Abstract: In Nash equilibrium, agents are autarchic in their optimization protocol, whereas in Kantian equilibrium, they optimize in an interdependent way. Typically, researchers into the evolution of homo economicus treat preferences as being determined by selective adaptation, but hold fixed the optimization protocol as autarchic. Here, we ask whether natural selection might choose the optimizing protocol to be either autarchic or interdependent. That is, will Kantian players, for whom the stable concept is Kantian equilibrium drive Nash players (for whom the stable concept is Nash equilibrium) to extinction, or otherwise? The answer depends upon whether players can signal their type to others.
    JEL: C73 C62 D64
    Date: 2012–04
  7. By: Haomiao Yu (Department of Economics, Ryerson University, Toronto, Canada)
    Abstract: In this paper, I characterize point-rationalizability in large non-anonymous games with three dierent formulations of societal responses, and also propose an implicit dynamic process that is informed by Guesnerie's eductive notions. Given the introspection and 'mentalizing' that the point-rationalizability notions presuppose, a motivation behind the work is to examine their viability in situations where the terms rationality and full information can be given a more parsimonious, and thereby more analytically viable, expression.
    Keywords: Large games, Nash equilibria, point-rationalizability, closed under rational behavior (curb), societal response, distribution, integration, transformed statistics.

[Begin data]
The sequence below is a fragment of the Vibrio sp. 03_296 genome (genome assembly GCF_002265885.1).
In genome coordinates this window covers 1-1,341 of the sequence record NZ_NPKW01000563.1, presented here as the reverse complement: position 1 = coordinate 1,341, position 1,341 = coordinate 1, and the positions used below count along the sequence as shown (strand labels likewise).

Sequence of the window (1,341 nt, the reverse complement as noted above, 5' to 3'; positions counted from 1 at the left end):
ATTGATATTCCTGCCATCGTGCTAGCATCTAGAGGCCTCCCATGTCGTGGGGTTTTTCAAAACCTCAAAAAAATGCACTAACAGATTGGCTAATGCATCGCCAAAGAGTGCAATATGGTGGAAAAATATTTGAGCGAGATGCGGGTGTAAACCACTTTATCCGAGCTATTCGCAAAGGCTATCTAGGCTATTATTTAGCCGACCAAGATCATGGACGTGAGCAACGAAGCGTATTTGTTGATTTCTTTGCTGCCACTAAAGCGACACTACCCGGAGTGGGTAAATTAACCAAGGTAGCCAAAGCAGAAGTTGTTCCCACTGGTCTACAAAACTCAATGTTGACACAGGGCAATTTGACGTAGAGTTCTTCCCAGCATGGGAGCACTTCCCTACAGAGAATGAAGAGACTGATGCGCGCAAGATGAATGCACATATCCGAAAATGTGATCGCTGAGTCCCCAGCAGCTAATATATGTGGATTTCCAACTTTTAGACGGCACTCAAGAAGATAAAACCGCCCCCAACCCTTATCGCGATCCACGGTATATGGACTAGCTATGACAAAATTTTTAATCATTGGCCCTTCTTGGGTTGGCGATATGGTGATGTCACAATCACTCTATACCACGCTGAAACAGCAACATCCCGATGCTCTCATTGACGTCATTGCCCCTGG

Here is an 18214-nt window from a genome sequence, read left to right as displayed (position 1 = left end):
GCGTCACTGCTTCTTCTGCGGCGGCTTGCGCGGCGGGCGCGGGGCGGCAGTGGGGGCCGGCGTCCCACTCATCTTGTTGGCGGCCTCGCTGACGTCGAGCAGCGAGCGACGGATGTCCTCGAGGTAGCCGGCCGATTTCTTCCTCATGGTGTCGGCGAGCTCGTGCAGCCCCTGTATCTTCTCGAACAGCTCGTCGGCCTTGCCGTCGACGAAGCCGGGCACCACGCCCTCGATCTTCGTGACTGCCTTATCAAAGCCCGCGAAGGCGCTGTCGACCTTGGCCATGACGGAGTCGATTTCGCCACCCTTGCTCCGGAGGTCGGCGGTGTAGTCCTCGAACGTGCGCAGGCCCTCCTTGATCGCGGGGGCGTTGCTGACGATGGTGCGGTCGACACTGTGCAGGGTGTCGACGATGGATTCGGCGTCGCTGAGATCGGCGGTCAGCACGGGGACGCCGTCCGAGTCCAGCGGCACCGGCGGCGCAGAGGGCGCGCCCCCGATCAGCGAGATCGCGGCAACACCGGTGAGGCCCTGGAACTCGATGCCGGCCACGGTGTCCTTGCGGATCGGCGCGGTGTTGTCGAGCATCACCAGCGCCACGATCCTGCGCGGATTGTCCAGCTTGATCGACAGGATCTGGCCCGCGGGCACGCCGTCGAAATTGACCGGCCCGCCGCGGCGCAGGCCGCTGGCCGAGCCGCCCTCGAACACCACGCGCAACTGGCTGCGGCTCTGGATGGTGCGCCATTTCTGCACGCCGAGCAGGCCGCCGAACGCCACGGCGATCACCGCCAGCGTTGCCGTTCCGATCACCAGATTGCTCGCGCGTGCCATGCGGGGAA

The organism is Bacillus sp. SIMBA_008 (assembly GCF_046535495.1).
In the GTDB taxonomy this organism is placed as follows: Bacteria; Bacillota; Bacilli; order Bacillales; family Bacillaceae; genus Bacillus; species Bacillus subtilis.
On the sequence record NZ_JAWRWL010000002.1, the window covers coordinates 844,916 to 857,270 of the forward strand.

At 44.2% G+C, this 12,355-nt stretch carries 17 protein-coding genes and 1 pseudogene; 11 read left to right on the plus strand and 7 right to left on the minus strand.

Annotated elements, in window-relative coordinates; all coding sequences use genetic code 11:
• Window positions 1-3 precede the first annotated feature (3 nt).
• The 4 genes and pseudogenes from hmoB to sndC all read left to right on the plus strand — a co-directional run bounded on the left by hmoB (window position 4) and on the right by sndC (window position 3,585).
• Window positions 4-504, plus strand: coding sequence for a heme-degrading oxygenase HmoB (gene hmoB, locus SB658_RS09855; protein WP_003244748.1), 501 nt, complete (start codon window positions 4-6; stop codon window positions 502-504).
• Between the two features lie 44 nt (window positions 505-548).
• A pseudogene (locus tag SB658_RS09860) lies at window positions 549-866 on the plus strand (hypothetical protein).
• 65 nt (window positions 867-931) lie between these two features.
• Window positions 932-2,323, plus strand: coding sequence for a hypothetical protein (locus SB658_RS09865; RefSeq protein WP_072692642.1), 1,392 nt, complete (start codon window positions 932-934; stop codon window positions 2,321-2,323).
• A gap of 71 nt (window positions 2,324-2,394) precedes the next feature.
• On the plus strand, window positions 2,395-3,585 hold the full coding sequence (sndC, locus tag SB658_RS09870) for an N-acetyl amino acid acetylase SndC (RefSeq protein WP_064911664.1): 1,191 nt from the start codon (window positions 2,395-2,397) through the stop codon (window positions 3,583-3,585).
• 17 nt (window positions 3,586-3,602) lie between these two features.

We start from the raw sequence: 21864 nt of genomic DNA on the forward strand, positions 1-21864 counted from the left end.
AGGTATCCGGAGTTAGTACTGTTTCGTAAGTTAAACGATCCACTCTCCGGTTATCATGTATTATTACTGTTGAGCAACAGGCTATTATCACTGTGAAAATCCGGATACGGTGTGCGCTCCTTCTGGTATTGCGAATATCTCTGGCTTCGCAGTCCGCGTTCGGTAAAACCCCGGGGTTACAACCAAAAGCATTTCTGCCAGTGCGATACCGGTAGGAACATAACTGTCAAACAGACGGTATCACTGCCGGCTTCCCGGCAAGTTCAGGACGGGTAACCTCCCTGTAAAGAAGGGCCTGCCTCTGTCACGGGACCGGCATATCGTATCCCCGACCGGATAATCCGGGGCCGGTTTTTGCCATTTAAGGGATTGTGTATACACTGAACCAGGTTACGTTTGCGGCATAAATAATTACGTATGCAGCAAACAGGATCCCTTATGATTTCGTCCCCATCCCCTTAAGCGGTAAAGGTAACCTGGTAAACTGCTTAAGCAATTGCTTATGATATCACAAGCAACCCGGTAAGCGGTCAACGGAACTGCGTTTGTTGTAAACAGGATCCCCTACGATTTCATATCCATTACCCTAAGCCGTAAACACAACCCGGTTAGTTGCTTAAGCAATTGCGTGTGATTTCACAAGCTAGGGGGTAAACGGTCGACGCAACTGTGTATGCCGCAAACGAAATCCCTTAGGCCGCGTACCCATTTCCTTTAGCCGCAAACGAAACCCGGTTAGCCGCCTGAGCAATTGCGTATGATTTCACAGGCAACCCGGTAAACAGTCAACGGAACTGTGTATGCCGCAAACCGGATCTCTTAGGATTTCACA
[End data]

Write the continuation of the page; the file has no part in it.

JEL: C62 C72 D50 D80
    Date: 2012–08
  8. By: Ronald Peeters; Marc Vorsatz; Markus Walzl
    Abstract: We conduct a laboratory experiment with a constant-sum sender-receiver game to investigate the impact of individuals' first- and second-order beliefs on truth-telling. While senders are more likely to lie if they expect the receiver to trust their message, they are more likely to tell the truth if they belief the receiver expects them to tell the truth. Our results therefore indicate that second-order beliefs are an important component of the motives for individuals in strategic information transmission.
    Keywords: Experiment, Sender-receiver games, Strategic information transmission, Guilt-from-blame, let-down aversion
    JEL: C70 C91 D03
    Date: 2012–08
  9. By: Vostroknutov Alexander (METEOR)
    Abstract: A model of belief dependent preferences in finite multi-stage games with observable actions isproposed. It combines two dissimilar approaches: incomplete information (Levine, 1998) andintentionality (Dufwenberg and Kirchsteiger, 2004; Falk and Fischbacher, 2006). Incompleteinformation is important because social preferences are not directly observable; intentions arefound to be indispensable in explaining behavior in games (Falk, Fehr, and Fischbacher, 2008). Inthe model it is assumed that the players have social attitudes that define their socialpreferences. In addition, players care differently about the payoffs of other players depending ontheir beliefs about their social attitude and possibly on the beliefs of higher orders. As thegame unfolds players update their beliefs about the types of other players. An action of a playershows intention when she chooses it anticipating future belief updating by others. A reasoningprocedure is proposed that allows players to understand how to update beliefs by constructing asequence of logical implications.
    Keywords: microeconomics ;
    Date: 2012
  10. By: Friedman, Daniel; Cason, Timothy N; Hopkins, Ed
    Keywords: Economics, experiments, learning, mixed equilibrium, continuous time
    Date: 2012–07–19
  11. By: Tsakas Elias (METEOR)